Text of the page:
Cardiovascular reactivity and oxidative stress in young and older adults: the African-PREDICT and SABPA studies
Huisman, Hugo W.
Mels, Catharina M.C.
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Background: Oxidative stress and increased cardiovascular reactivity are associated with endothelial dysfunction and cardiovascular disease development. These factors along with early vascular compromise are more pronounced in black populations. We aimed to compare cardiovascular reactivity and investigate associations thereof with oxidative stress in two bi-ethnic cohorts (younger: 25.0 ± 3.19yrs; older: 44.7 ± 9.61yrs). Methods: Cardiovascular reactivity using the color-word conflict test was measured with the Finometer device. Oxidative stress markers included superoxide dismutase (SOD), γ-glutamyl transferase (γ-GT) and reactive oxygen species (ROS). Results: Black groups displayed greater cardiovascular responses to stress than white groups. In younger white participants, diastolic blood pressure (DBP) (β = 0.31; p = 0.001) and mean arterial blood pressure (MAP) (β = 0.28; p = 0.002) associated with ROS. In older black participants, DBP (β = 0.23; p = 0.009), MAP (β = 0.18; p = 0.033), stroke volume (β = −0.20; p = 0.023) and arterial compliance (β = −0.25; p = 0.005) associated with γ-GT. In older white participants, systolic blood pressure (β = −0.20; p = 0.006) and MAP (β = −0.19; p = 0.009) associated with SOD. Conclusions: In the older black group, cardiovascular reactivity associated with markers of glutathione metabolism, suggesting a possible compensatory up-regulation thereof in order to correct their heightened responses to stress. Independent of age, findings in the white groups support a regulatory role of ROS to maintain vascular tone during stress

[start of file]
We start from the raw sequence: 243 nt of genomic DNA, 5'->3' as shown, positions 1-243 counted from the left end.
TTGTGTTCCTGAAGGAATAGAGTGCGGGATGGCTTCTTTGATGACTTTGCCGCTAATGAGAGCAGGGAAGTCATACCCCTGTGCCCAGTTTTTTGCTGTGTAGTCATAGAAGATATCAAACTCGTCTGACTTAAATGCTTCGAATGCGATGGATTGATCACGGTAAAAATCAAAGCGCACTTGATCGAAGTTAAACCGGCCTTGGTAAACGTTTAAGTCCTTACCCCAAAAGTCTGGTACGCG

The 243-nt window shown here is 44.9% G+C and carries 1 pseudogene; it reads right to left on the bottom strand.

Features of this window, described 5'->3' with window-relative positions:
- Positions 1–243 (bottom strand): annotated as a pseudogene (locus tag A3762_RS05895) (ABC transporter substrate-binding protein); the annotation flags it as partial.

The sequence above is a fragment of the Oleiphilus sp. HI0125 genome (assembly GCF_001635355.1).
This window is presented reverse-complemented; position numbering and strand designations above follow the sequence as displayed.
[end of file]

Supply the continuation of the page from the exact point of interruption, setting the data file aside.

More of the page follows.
- Faculty of Health Sciences